Health Care Data Disproves Israeli "War Against Palestinian Health"

(Los Angeles Jewish Journal) Jonah Cohen - The New Republic on May 24 branded Israel as a "settler colonial" state engaged in a "never-ending war against Palestinian health." But if that were true, wouldn't these crimes be reflected in the standard health indexes used worldwide to measure overall physical well-being? In 1967, the year Israel took over the West Bank and Gaza, the average Palestinian could expect to live only 49 years, according to the UN. Today it is 75 years, higher than the global average and higher than in Iran, Pakistan, and many Arab countries including Egypt. Palestinian infant mortality in 1967 was 152-162 per 1,000 births. Today it is 15.6 per 1000, making Palestinian babies safer than those in many other countries. When Jordan occupied the West Bank, just four out of 708 Palestinian towns and villages had modern water supply systems and running water. By 2004, 96% of the West Bank population enjoyed running water. Given the extensive media coverage, one might assume that the Israeli-Palestinian conflict is among the bloodiest disputes on earth. Yet of the 5 million lives lost in the last 70 years of wars in the Middle East and North Africa, the Israeli-Palestinian conflict encompasses less than 1% of the total. The death toll in Syria's civil war over the last 10 years has been ten times worse than the entire history of Israeli-Palestinian fighting. The writer is communications director for the Committee for Accuracy in Middle East Reporting and Analysis (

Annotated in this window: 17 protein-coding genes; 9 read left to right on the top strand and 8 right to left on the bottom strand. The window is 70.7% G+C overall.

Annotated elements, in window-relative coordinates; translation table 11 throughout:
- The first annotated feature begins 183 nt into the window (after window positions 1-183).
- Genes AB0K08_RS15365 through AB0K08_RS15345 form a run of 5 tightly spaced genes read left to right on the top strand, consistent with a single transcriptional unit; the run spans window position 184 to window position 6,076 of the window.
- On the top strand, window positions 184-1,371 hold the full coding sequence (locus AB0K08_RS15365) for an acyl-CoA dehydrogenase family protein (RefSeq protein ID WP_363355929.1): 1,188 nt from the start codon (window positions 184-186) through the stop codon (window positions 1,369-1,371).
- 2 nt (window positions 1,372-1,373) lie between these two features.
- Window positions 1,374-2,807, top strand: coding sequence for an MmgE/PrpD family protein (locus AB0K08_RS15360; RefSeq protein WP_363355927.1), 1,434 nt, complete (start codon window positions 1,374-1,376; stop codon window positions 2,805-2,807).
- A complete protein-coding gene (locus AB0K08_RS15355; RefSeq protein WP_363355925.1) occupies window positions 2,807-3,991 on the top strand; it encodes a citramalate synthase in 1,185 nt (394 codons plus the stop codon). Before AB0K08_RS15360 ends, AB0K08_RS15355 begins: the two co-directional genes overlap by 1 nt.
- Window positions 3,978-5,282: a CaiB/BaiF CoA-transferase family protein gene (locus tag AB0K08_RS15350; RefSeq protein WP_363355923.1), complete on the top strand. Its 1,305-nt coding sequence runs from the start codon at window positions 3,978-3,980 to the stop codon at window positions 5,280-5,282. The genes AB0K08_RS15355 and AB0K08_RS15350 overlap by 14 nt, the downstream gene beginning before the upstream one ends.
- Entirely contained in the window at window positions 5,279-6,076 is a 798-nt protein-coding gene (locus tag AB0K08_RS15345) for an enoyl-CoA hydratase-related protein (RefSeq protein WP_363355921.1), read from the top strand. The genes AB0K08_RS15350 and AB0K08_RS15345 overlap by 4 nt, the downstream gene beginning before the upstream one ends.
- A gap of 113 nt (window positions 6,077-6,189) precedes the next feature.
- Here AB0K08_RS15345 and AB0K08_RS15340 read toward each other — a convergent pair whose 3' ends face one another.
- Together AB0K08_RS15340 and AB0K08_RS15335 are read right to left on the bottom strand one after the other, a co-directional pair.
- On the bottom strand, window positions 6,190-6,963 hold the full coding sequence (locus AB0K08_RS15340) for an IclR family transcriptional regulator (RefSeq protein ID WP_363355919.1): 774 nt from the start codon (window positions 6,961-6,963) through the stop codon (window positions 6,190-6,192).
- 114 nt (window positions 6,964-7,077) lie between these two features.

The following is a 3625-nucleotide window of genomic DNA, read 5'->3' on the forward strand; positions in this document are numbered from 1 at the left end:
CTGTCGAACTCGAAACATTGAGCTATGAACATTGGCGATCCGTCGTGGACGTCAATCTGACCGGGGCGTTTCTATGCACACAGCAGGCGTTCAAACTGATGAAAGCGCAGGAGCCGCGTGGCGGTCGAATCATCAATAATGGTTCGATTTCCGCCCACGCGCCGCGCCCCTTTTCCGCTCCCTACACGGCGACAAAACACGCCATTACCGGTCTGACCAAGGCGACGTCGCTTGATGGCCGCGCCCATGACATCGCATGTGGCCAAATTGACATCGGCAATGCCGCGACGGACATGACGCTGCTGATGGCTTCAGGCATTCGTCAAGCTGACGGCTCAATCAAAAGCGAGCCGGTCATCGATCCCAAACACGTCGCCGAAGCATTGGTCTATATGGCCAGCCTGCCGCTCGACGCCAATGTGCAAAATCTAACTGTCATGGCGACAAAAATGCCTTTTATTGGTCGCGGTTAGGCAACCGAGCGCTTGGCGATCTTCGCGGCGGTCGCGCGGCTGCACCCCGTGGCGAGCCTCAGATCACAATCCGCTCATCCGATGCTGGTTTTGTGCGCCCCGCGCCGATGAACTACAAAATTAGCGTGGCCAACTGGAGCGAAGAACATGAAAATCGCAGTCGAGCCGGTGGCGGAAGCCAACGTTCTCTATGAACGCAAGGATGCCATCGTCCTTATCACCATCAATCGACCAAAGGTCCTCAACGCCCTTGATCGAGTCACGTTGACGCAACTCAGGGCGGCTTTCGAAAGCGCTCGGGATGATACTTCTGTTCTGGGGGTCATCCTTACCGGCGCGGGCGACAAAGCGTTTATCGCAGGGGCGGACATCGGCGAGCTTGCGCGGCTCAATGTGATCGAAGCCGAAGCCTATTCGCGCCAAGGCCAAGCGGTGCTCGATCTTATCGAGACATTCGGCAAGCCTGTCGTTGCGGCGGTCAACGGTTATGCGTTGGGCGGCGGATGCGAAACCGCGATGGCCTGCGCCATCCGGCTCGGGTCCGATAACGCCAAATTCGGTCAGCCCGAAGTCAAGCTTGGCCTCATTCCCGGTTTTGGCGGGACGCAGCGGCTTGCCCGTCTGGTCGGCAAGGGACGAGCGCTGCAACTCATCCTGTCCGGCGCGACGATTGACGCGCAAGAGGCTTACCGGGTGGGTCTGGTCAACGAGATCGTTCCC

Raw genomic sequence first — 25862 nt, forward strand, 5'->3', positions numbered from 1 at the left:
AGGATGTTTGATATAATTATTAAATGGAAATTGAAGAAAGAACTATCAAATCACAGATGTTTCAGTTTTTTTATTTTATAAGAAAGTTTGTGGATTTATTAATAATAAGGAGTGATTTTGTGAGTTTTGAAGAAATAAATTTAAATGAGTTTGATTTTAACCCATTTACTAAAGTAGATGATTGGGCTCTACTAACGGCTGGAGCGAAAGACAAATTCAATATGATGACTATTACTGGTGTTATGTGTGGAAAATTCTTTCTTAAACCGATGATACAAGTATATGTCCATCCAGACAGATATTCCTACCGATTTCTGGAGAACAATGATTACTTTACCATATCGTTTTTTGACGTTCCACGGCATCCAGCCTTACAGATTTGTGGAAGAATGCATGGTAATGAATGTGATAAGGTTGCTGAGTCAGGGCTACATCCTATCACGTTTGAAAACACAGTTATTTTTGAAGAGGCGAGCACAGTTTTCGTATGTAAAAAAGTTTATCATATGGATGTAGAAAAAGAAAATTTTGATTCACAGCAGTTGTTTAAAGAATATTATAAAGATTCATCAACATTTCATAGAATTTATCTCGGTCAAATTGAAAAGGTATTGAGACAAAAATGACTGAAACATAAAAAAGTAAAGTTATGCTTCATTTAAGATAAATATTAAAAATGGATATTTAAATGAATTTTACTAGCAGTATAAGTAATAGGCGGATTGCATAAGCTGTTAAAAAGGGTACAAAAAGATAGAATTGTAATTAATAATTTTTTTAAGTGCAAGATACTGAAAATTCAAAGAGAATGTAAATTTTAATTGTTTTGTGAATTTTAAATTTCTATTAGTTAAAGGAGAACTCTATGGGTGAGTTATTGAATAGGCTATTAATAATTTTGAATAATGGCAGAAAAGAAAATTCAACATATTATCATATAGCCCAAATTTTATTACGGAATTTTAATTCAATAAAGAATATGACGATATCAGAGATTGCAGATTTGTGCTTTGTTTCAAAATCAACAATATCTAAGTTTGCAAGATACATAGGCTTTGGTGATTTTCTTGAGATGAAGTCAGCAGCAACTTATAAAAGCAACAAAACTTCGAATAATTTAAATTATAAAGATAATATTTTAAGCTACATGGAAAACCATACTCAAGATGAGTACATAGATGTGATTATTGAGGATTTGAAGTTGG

2021-06-14 00:00:00

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